Western Tiger Swallowtail (Papilio rutulus) taken last summer near the LA River, 12 July 2016. Just pinned today.
Western Tiger Swallowtail (Papilio rutulus) taken last summer near the LA River, 12 July 2016. Just pinned today.
Atlanta-based artist Joseph Peragine belongs to a long list of artists that have found inspiration in the natural history dioramas at the American Museum of Natural History in NYC. (I’m waiting for similar interest in the dioramas at the LANHM.) His series Kingdom under Glass (2010-2015) is currently on view at the Marcia Wood Gallery in Atlanta.
In his artist statement, Peragine writes that “the dioramas are like advertisements, or pornography: beautiful, idealized landscapes featuring perfect animal specimens.” His paintings capture the ambivalence of the modern museum-goer who recognizes the conflict in the diorama between its stated mission (appreciation and conservation of wild nature) and its methods (killing, preserving, displaying in an artificial menagerie).
Both mission and method belong to an older conception of natural history, from the late 19th and early 20th centuries, that has persisted into the present, such that looking at dioramas today is like looking at a vestige of the creation of natural history.
Peragine’s art–stylized, lurid, often self-consciously crude, conscious of the act of viewing–captures the double bind of the visitor to the diorama hall who loves dioramas but whose love is underwritten by a problematic awareness of his embeddedness in structures of thoughts and feelings about nature that seem, today, quaint and remote from our present.
“While most of my classmates gravitated towards the dinosaurs, I was drawn to the dioramas,” Peragine writes of his childhood fascination with dioramas. The perverse focus (or, lack of focus, in the case of Trail of Radiant Light, below) on the medium rather than the message betrays the characteristic ambivalence of the postmodern audience.
The clarity of the original diorama (Gemsboks, left), made possible by a certain naivety with regard to human relationships with the natural world, gives way to a blurriness “informed by years of skepticism” in which “I saw [dioramas] as manipulative and exploitative” rather than conservationist.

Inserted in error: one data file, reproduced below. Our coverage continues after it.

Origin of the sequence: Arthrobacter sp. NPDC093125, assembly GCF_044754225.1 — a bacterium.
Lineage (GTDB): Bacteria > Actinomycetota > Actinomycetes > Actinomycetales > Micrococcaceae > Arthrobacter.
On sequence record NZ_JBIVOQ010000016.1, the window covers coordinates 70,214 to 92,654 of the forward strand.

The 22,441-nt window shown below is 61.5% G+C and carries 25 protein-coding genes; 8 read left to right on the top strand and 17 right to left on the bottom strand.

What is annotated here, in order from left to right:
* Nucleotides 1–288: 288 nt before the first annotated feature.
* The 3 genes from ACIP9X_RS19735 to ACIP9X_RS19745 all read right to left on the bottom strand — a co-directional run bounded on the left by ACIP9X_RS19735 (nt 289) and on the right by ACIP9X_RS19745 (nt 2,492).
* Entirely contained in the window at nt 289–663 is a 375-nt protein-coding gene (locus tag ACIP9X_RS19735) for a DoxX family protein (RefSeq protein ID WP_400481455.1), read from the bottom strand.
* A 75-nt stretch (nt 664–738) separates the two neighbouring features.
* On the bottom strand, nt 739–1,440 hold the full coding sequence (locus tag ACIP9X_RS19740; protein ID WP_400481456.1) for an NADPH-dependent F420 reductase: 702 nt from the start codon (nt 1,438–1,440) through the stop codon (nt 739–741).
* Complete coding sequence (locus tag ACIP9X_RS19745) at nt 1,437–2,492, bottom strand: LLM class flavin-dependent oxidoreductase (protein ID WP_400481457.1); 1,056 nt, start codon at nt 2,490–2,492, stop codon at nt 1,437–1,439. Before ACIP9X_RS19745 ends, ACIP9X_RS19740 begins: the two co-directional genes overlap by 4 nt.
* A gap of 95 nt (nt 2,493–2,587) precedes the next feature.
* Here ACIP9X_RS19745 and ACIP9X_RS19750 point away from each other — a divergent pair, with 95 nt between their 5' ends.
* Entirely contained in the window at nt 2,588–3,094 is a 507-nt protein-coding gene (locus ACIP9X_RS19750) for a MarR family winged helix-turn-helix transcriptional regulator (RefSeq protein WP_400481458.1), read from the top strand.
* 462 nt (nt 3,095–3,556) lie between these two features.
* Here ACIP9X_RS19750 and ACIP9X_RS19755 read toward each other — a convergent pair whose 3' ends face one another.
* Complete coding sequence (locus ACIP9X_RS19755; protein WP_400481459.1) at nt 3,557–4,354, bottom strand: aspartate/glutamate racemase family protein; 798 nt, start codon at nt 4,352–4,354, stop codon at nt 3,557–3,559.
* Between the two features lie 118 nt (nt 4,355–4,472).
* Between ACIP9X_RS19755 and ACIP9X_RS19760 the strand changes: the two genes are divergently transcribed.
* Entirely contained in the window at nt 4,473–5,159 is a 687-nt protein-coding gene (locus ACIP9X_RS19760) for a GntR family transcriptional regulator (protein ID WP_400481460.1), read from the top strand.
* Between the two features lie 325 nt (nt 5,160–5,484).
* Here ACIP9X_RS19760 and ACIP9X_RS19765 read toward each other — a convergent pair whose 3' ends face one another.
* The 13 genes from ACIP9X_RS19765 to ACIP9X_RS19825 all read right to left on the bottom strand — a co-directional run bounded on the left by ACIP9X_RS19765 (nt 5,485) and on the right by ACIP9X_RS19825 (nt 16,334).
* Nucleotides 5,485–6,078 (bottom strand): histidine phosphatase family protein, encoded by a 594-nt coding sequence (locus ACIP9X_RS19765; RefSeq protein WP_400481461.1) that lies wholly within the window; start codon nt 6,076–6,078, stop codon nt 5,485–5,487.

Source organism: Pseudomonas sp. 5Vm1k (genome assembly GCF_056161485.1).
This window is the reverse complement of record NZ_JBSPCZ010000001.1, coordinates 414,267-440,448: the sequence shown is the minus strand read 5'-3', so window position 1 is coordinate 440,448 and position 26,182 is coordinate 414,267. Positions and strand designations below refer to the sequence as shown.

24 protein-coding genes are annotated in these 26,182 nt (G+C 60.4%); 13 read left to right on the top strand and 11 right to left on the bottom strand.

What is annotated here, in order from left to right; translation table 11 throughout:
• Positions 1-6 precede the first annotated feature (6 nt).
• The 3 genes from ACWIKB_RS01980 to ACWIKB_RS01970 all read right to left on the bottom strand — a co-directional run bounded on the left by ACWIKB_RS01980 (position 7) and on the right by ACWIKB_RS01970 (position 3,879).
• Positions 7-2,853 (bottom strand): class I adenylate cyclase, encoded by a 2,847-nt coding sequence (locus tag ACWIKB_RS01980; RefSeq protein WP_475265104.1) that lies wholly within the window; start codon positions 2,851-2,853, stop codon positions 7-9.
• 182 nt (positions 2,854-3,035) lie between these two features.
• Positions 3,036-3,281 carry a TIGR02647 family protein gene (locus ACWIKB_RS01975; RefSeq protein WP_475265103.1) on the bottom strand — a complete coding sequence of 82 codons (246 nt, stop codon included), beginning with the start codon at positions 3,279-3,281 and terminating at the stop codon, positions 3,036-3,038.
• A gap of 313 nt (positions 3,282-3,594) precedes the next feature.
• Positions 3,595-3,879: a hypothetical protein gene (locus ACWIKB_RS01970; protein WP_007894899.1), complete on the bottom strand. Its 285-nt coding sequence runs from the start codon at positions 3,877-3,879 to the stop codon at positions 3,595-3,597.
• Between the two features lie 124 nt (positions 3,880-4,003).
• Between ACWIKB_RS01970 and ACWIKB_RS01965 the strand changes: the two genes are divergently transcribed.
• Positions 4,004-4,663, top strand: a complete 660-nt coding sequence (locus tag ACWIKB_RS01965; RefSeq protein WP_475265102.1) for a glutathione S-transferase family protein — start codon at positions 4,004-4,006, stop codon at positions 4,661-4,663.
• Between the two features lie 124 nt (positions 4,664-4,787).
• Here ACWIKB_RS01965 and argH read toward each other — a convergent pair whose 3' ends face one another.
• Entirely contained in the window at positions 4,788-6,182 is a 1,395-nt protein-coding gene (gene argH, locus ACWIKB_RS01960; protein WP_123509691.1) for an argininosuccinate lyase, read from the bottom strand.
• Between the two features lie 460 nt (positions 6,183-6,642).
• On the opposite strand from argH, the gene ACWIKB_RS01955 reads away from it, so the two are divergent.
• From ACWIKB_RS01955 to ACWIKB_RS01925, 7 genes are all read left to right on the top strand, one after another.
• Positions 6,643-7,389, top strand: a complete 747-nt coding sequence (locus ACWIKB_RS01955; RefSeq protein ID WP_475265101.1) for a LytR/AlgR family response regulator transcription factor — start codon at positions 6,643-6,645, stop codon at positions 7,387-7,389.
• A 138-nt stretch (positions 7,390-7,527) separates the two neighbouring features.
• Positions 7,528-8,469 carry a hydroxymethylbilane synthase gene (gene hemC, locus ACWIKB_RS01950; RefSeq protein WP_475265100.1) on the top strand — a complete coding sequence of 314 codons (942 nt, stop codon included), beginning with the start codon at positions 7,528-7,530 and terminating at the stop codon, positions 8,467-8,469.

I am reminded of another artist, Hiroshi Sugimoto’s rendition of these same dioramas for his series Dioramas (Damiani 2014). Sugimoto’s photographs of those same dioramas, taken in the 1970s and 80s, similarly play with the friction between present and past nature ideals, as well as between medium and message: the original three-dimensional artifacts set against two-dimensional paintings are flattened out by black-and-white photography that has the odd effect of making them seem “real”–a category that seems to have little stability.
Both artists’ work make explicit what museums regularly try to keep implicit–namely that the museum puts on display both object and a sensibility. And when the sensibility that first made possible a medium of display disappears, we are left with a storehouse of unusual objects without a mind capable of seeing them. Peragine and Sugimoto are in the business of bringing these objects back from the dead, cobbling together a new sensibility from the fragments of an older one. Perhaps it’s a testament to the power of that older vision of nature that these objects continue to fascinate.
Here’s a short “lesson” on animal minds I wrote for TED-Ed. Definitely a challenge condensing this huge topic into 750 words, but a lot of fun working with the staff and animators at TED, from concept to final execution. Try to spot the octopus making a PB&J!
Give us kind keepers, heavens! What were these?
A living drollery. Now I will believe
That there are unicorns, that in Arabia
There is one tree, the phoenix’ throne, one phoenix
At this hour reigning there.
I’ll believe both;
And what does else want credit, come to me,
And I’ll be sworn ’tis true: travellers ne’er did lie,
Though fools at home condemn ’em.
–Shakespeare, The Tempest, 3.3
We have, I think, an idea—which I would call naïve empiricism—that we see or experience things in the world, and these things lead to understanding or knowledge. But in the case of the unicorn, the opposite is true. In the case of the unicorn, we invented something in order to go out into nature and find–well, not it exactly, but something perhaps more powerful than it, namely, a way of seeing we now call “science.” This strikes me as profoundly counterintuitive, and not at all the way we think “science” works.
Another famous example of scientific analogizing that helps put into perspective the idea that science might proceed from such acts of imagination to reality, via analogy, is the giraffe. The giraffe was “discovered” in much the same way that the unicorn was discovered: through secondhand accounts that were communicated across time and space that become analogies whose missing terms, whose unknowns, demanded to be found in nature.
Though 4th century BCE writer Heliodorus’s Aethiopica, or An Ethiopian Romance, is a work of fiction, it is based on actual accounts of Ethiopia in the way that Ctesias’s Indica is. Ctesias’s observations held about the same level of credibility as Heliodorus’s, and so the labels “fiction” or “travel writing” seem hair-splitting, especially in a time that may not have understood such generic divisions. In the Aethiopica Heliodorus recounts descriptions of exotic beasts being paraded before the court of the king of Ethiopia, among them